That Sapolsky's style is brisk, even fervent at times, shouldn't obscure the fact that there's much in here most of us need to know. When you and your spouse argue, who concedes first? Why is this so? Daily life situations are biologically examined, without the rhetoric that might turn this into a campaign document. There is a message: that we need to learn more about what provides our emotional makeup, from domestic disputes to "over-mothering". Read this and find out what. [stephen a. haines - Ottawa, Canada]
3 of 3 people found the following review helpful
5.0 out of 5 stars Nature VIA nurture - a concise, witty, irreverent explanation of how our genes really operate March 15 2006
By S. J. Snyder - Published on Amazon.com
Format:Hardcover
This is another great book in the line of Matt Ridley, driving many coffin nails through genetic determinism, including practitioners of Evolutionary Psychology (with capital letters, as a philosophical mindset) who remain more genetic determinists than they let on while claiming to preach "nature via nurture."

Sapolsky is the real deal on "nature via nurture" - indeed, it should be noted that, with the exception of a totally genetically determined thing like Huntington's disease, he preaches "nature ONLY via nurture," or something along that general line.

Beyond that, he gets into the nuts and bolts of what we know today, and don't know, about non-coding areas of our DNA, which are NOT all simply "junk DNA." Rather, you have introns and exons for marking where a coding sequence of DNA starts and stops, and even more importantly, you have regulatory, or modulating, sections of DNA, which may tell a coding section only to switch on when there are more than 12 hours of daylight per day, which could be used to trigger mating behavior.

Here are some important page by page notes:

23 "More than 95 percent of DNA is non-coding. Sure, a lot of that is the junk-packing material DNA [a lot of which may be "quarantined" remnants of viral DNA, similar to what Norton Utilities does on your PC when necessary], but your average gene comes with a huge instruction manual about how to operate it, and the operator is often environmental."

23-24 "The startling second fact is that when you examine variability in DNA sequences among individuals, the non-coding regions of DNA are considerably more variable than are the regions that code for genes." Sapolsky admits much of this is due to junk DNA areas, but that much of the variability is attributable to regulatory area. Obviously, this has huge impacts on the nurture side of things.

42-44 Good discussion of imprinted genes, which differ from Mendelian biology in that only one is active, usually the one that comes from the parent of the same sex as a child. (Note: this does NOT mean these genes are limited in placement to our sex chromosomes.) The result? These imprinting genes battle for placental and fetal growth, as male and female genes have different "urges" for the placental and fetal rates of growth, due to male-vs-female differences in mammalian breeding strategy. Placental tumors can result if only the paternal gene is active, lack of placental implantation in the uterus when only the maternal gene is active.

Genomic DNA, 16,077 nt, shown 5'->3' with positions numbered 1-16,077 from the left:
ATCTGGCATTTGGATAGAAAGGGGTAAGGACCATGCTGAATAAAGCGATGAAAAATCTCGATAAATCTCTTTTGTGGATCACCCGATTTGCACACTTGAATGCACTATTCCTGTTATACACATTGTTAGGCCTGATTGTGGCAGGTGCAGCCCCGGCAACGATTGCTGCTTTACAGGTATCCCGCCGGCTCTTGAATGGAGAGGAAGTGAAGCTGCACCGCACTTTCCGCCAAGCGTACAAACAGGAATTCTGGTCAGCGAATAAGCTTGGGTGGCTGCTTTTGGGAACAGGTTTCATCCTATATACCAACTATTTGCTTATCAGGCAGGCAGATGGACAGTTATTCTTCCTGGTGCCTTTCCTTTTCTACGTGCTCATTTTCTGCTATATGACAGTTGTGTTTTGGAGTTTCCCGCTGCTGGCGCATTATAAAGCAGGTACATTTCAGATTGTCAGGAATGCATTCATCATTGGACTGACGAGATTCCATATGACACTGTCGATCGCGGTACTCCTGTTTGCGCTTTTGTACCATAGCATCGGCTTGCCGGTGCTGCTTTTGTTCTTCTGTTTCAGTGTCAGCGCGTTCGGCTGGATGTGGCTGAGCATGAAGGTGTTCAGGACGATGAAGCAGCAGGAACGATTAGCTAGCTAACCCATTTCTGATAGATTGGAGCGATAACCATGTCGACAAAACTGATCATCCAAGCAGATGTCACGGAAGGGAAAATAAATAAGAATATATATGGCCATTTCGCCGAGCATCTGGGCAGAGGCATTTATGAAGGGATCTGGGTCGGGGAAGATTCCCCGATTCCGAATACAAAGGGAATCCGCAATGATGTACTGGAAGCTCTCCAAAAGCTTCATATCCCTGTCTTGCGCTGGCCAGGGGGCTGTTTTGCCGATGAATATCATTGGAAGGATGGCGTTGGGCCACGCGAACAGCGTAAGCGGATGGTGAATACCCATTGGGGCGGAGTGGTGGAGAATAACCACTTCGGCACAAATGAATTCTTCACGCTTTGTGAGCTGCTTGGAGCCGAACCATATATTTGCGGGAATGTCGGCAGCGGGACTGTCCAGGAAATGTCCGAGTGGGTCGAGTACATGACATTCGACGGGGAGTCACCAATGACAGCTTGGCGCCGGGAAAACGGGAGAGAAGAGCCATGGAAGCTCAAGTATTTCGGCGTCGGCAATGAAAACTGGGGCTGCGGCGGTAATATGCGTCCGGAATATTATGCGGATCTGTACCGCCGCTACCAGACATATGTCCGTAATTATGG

61 Offspring of attractive males, in many species studies, survive less often than average.

63. In a study with ducks, with attractive males, it actually appears that the female invests more energy in the egg, laying a larger egg when impregnated by an attractive male. (The egg size is under female control.)

Both of these should put some question to old stereotypes about peacock tails being signs of fitness and so increasing mating, etc. At the least, they should caution us to look for more nuanced explanations.

83ff Limbic and autonomic nervous responses come on- and offline at different rates to one another. In relation to the frontal cortex, this may help explain why intermittent rewards can actually be more psychologically reinforcing than regular ones.

177. In many species, females in some way manipulate alpha-male type males into fighting over them, to go off and mate with more "nice guy" types.

184. Why our desire for revenge? It stems out of game theory, from games such as Prisoners' Dilemma, etc., which show the value of "tit for tat altruism" - if the game is played more than once, especially if one knows a "cheater" will be back in the mix again.

But, in a one-time game, especially where a competitor is informed he/she cannot inform players of future rounds about a cheater, including not being able to inform them through the action of punishing a cheater, then revenge as our self-appointed judge and executioner's pound of flesh seems a natural action, even if we the "cheated" have to expend yet more energy to make the cheater pay.

Hence our actions in today's civilized society, namely such as flipping people off for cutting us off in traffic, etc.